GIDDING, George (d.c.1431), of Huntingdon.

Published in The History of Parliament: the House of Commons 1386-1421, ed. J.S. Roskell, L. Clark, C. Rawcliffe., 1993
Available from Boydell and Brewer



Dec. 1421

Family and Education

Offices Held

Coroner, Huntingdon by 1412-d.1

Bailiff, Huntingdon Mich. 1413-14, 1415-16, 1422-3.2


Probably a son or kinsman of the Huntingdon wool merchant, Ralph Gidding, George soon established himself as a leading figure in the borough. Although he sat only once in the House of Commons, he attended at least 12 of the parliamentary elections held there between 1411 and 1429, and was, moreover, considered sufficiently important to help choose the shire knights in 1414 (Nov.), 1415 and 1420. He was active as a witness to local deeds from about 1405 onwards, but it was thanks to his appointment as coroner that he acquired most of his influence. Despite an attempt by the government, in May 1423, to replace him on the ground that he was ‘insufficiently qualified’, Gidding retained the post until his death; and it was thus in an official capacity that he became embroiled in the dramatic dispute between his fellow burgesses and the prioress of Hinchingbrooke. The latter’s refusal to allow rights of way and access to common pasture to the townspeople of Huntingdon had for some time caused considerable ill-feeling, which erupted, in 1425, in an attack on her property led by John Dunhead II*, John Foxton* and Hugh Parson*. Not surprisingly, the prioress complained to the royal council, which set up a commission of oyer and terminer to investigate the affray. On its recommendation, a settlement was reached on 25 July 1425, but a few days later Gidding took the law into his own hands and with a band of companions actually assaulted the prioress herself and abducted some of her servants. She once again appealed to the authorities, but the outcome of the case is not recorded.3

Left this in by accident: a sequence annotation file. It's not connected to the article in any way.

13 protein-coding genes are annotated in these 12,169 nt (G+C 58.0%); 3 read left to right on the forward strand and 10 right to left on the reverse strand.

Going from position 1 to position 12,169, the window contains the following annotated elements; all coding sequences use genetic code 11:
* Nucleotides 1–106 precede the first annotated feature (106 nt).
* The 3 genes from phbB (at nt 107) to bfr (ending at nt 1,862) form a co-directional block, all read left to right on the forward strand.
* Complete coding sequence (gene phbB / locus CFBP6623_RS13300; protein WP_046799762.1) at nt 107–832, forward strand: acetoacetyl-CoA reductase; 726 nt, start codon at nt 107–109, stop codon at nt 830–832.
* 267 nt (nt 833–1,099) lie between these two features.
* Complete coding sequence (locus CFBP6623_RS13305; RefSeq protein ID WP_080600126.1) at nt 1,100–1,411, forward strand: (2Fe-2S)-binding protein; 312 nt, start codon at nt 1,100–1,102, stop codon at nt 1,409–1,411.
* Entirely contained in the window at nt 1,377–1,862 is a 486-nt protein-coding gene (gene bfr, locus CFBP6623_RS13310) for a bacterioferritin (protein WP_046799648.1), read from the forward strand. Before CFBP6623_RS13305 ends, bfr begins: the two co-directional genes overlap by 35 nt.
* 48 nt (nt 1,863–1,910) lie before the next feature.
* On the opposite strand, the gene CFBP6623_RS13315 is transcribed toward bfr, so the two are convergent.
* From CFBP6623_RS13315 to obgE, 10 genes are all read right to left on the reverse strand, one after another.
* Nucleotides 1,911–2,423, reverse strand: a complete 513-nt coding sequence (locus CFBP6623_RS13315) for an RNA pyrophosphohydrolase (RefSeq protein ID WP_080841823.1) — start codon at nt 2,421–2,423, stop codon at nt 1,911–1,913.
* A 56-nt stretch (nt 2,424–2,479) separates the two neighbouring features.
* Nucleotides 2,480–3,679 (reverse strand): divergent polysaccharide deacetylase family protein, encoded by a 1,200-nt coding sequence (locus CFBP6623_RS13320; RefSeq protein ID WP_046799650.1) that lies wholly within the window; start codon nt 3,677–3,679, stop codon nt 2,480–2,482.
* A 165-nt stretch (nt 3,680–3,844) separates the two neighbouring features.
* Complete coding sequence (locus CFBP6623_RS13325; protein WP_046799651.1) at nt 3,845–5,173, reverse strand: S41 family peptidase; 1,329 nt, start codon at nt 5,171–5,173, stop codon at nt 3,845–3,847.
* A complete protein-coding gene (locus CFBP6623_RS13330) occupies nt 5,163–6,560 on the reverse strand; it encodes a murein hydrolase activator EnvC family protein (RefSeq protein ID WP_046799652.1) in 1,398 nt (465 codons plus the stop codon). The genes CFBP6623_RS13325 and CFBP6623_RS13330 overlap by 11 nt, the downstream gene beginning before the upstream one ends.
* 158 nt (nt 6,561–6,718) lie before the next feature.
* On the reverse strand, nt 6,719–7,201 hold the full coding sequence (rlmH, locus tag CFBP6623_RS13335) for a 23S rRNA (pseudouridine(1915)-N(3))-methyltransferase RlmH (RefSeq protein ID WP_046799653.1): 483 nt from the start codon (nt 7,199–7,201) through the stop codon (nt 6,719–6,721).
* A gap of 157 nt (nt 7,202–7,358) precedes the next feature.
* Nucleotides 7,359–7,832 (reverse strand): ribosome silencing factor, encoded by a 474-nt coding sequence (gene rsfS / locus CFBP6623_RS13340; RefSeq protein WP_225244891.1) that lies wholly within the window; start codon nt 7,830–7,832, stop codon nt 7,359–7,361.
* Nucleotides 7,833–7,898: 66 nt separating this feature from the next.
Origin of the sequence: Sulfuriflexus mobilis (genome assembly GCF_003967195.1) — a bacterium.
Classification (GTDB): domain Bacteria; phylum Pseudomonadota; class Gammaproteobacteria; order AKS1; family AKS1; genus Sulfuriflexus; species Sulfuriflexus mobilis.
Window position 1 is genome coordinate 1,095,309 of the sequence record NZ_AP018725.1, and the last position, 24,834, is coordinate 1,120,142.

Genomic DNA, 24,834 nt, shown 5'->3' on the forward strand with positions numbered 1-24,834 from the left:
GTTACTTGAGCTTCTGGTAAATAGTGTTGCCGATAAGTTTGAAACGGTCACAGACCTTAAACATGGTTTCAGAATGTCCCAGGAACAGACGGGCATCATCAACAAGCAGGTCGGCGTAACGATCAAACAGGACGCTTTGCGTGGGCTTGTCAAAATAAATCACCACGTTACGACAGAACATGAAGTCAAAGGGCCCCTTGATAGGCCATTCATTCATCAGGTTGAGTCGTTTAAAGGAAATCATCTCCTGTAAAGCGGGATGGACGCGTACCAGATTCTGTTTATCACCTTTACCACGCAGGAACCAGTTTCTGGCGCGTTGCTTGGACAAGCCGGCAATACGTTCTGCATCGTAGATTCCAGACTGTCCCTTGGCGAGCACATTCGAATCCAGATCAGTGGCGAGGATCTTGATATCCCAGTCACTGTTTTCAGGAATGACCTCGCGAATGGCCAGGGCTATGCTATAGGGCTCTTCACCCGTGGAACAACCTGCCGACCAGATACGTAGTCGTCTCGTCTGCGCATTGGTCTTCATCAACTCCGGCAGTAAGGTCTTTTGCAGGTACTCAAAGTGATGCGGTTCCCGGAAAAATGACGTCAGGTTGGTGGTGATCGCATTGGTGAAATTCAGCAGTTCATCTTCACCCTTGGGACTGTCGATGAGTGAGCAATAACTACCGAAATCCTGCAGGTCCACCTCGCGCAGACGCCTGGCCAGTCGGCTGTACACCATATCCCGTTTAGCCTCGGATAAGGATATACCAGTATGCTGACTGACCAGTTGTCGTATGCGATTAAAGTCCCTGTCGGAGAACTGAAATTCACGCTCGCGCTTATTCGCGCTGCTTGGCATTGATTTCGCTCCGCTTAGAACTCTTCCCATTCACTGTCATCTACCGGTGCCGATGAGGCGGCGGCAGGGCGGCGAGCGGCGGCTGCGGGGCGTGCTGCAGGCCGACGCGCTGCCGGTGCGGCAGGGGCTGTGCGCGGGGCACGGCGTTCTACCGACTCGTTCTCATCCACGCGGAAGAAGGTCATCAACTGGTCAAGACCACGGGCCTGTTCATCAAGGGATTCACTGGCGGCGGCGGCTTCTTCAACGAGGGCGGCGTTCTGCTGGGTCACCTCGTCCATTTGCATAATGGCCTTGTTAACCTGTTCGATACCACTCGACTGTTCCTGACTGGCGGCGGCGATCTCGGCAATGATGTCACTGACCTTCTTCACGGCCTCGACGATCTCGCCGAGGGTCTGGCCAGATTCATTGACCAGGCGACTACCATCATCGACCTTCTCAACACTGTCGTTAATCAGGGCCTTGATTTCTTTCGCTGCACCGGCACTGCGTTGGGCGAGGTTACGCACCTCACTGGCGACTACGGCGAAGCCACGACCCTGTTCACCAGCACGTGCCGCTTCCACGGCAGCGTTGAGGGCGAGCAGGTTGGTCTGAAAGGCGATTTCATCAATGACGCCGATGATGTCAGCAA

Gidding died shortly before December 1431, and may well have left a son to succeed him. The George Gidding who took part in the Huntingdon parliamentary elections of 1432, 1433 and 1435 was certainly a kinsman; and, in view of his inclusion among the Huntingdonshire gentry who were to take the oath of May 1434 that they would not support persons disturbing the peace, we may assume that he did well for himself.4

Ref Volumes: 1386-1421

Author: E.M. Wade


Variant: Gyddyng.

  • 1. Add. Ch. 33525.
  • 2. Ibid. 33526, 33530.
  • 3. Ibid. 33522, 33616-17; CCR, 1422-9, p. 33; 1429-35, p. 141; CPR, 1429-36, p. 376; 1454-61, p. 146.
  • 4. CPR, 1429-35, p. 141; CPR, 1429-36, p. 376.